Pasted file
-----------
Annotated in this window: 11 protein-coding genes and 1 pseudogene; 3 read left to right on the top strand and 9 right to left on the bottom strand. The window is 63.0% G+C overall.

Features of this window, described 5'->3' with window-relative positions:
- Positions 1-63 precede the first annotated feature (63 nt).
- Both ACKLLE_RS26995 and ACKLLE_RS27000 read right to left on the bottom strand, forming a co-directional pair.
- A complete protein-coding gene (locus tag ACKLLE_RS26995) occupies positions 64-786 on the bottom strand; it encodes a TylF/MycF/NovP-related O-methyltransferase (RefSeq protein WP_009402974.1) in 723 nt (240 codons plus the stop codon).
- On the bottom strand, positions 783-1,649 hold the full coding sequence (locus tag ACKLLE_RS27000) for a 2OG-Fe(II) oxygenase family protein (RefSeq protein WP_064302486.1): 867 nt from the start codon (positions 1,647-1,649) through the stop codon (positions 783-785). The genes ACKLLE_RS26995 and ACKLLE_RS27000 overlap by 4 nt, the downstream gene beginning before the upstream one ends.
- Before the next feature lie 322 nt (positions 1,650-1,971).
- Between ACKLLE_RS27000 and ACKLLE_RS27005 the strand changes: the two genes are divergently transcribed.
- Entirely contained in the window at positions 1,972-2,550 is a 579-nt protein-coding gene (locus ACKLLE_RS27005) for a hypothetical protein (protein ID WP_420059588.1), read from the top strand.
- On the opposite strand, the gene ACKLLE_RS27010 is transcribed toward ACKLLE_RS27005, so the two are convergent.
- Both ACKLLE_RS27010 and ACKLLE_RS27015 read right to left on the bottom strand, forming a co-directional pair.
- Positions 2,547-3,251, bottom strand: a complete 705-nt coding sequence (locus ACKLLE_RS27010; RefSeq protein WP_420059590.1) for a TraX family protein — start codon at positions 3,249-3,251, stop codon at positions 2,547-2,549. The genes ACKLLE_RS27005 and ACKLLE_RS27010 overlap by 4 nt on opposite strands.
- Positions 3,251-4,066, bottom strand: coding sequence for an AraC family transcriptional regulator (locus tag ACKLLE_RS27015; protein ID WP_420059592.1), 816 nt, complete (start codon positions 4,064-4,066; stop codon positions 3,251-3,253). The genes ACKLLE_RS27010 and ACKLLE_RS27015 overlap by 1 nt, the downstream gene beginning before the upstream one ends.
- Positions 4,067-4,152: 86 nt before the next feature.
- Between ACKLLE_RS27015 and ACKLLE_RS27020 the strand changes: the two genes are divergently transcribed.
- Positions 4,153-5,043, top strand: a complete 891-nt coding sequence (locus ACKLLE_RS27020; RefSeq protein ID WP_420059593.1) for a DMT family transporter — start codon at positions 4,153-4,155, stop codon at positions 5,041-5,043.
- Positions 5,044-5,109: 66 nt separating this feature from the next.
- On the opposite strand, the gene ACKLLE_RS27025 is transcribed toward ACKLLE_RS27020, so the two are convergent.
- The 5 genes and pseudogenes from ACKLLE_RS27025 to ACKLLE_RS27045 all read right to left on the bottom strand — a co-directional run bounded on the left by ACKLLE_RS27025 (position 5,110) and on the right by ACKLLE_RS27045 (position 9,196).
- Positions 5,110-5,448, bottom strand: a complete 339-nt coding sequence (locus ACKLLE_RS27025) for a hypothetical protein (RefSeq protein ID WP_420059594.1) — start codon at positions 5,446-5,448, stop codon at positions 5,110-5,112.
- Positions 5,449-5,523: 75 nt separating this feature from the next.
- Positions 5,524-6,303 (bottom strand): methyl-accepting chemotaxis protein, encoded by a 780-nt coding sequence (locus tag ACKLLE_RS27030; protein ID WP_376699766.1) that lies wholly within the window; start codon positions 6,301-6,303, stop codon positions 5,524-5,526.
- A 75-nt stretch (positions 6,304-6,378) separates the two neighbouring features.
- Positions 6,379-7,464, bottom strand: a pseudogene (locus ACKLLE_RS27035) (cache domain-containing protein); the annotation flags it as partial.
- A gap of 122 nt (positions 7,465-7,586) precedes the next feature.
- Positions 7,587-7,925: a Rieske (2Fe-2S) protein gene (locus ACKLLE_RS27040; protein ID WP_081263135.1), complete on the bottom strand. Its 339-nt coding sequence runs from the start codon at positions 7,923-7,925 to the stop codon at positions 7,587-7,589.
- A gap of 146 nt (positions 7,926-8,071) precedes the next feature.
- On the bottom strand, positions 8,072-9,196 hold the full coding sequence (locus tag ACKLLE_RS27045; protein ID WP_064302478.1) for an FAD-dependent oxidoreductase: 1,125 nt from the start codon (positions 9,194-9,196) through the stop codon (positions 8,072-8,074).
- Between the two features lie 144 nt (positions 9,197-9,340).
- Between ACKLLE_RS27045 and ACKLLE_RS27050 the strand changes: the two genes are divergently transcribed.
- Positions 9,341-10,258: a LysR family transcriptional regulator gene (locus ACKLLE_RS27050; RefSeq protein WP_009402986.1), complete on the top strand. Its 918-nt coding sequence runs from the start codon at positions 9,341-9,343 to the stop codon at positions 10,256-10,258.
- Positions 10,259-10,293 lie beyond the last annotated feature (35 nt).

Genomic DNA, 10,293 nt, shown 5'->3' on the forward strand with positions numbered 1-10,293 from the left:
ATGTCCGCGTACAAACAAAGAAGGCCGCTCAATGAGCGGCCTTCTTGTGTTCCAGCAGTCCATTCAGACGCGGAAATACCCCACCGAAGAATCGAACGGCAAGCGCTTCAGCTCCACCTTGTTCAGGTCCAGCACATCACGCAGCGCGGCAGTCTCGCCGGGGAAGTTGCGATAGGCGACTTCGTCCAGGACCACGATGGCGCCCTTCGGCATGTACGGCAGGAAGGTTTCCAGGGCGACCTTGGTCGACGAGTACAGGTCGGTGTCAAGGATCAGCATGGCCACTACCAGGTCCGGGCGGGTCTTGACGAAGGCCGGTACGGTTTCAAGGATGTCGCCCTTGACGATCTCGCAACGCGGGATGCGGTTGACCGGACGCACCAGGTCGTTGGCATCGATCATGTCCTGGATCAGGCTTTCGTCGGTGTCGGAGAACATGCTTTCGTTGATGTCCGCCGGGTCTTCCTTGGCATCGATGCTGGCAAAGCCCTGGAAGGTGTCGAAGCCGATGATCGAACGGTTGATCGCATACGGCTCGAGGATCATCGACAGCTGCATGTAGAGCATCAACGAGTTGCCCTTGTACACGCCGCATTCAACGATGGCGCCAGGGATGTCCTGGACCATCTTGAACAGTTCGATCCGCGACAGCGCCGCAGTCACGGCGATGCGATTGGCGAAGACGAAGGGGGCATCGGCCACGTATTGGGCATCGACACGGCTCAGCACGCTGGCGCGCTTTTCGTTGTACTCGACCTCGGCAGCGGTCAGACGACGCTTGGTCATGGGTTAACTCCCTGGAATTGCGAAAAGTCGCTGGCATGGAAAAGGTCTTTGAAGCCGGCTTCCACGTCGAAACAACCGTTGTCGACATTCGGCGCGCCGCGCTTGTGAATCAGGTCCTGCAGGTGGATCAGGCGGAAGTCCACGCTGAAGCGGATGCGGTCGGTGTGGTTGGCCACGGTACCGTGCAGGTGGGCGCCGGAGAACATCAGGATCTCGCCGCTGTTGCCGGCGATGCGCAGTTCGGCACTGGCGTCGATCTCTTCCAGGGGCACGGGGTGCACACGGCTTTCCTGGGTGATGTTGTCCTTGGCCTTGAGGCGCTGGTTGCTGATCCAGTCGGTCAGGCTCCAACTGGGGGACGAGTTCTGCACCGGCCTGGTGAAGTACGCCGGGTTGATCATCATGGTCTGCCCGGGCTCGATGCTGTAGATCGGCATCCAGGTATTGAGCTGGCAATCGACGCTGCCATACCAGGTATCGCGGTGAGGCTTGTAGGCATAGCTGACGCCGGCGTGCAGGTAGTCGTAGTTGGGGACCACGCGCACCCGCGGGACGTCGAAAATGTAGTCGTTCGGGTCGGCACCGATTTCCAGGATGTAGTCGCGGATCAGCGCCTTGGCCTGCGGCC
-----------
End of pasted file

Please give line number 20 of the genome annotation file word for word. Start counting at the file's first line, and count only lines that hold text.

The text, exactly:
- Positions 5,110-5,448, bottom strand: a complete 339-nt coding sequence (locus ACKLLE_RS27025) for a hypothetical protein (RefSeq protein ID WP_420059594.1) — start codon at positions 5,446-5,448, stop codon at positions 5,110-5,112.